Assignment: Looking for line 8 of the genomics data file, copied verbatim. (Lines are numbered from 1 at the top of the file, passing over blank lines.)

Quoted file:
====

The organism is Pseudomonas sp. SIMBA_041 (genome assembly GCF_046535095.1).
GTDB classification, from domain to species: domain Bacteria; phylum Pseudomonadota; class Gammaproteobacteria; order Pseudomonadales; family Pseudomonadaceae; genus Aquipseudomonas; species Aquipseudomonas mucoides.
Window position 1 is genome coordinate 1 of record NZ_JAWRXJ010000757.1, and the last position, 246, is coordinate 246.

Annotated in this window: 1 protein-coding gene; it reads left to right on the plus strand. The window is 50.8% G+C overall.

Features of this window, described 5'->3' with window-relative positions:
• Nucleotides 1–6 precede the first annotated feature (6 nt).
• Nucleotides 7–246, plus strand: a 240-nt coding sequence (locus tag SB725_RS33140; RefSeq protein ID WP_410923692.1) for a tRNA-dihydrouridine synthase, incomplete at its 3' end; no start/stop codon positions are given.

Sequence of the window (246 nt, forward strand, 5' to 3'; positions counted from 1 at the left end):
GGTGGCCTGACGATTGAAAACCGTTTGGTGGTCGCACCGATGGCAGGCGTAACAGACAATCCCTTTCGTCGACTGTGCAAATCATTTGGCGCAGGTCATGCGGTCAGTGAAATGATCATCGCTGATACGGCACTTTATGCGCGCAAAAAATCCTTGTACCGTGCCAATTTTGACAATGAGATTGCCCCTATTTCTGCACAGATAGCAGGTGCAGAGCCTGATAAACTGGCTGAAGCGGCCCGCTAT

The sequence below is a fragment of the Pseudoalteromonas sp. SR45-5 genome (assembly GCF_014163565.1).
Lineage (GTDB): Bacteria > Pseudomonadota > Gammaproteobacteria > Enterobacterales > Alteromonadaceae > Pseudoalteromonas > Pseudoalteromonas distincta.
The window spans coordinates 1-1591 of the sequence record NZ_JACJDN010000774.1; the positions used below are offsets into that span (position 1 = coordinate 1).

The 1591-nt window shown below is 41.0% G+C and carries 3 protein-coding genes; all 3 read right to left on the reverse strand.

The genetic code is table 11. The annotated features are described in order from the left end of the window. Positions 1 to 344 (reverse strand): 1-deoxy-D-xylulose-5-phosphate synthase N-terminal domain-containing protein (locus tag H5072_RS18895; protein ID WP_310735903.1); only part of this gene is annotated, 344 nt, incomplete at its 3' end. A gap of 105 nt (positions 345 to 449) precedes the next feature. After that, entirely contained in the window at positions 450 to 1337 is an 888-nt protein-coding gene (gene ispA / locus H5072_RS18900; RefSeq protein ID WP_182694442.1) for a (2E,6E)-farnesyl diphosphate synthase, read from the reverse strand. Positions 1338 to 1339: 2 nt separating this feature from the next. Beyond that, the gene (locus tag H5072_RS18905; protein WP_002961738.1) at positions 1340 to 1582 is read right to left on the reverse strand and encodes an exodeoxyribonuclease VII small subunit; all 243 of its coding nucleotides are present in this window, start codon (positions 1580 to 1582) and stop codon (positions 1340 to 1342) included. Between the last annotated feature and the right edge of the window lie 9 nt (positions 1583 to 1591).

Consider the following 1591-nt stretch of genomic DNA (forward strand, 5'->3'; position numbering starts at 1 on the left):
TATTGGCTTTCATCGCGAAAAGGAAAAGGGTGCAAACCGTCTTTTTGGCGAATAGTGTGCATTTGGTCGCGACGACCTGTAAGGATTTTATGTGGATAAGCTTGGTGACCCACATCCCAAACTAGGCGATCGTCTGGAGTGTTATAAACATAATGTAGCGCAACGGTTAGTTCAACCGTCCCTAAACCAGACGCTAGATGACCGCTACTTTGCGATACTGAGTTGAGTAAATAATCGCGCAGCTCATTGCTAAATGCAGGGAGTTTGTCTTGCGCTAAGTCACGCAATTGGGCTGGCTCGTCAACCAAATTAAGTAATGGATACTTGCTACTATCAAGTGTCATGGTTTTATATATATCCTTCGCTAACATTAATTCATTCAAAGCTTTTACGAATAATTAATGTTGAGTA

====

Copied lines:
Sequence of the window (246 nt, forward strand, 5' to 3'; positions counted from 1 at the left end):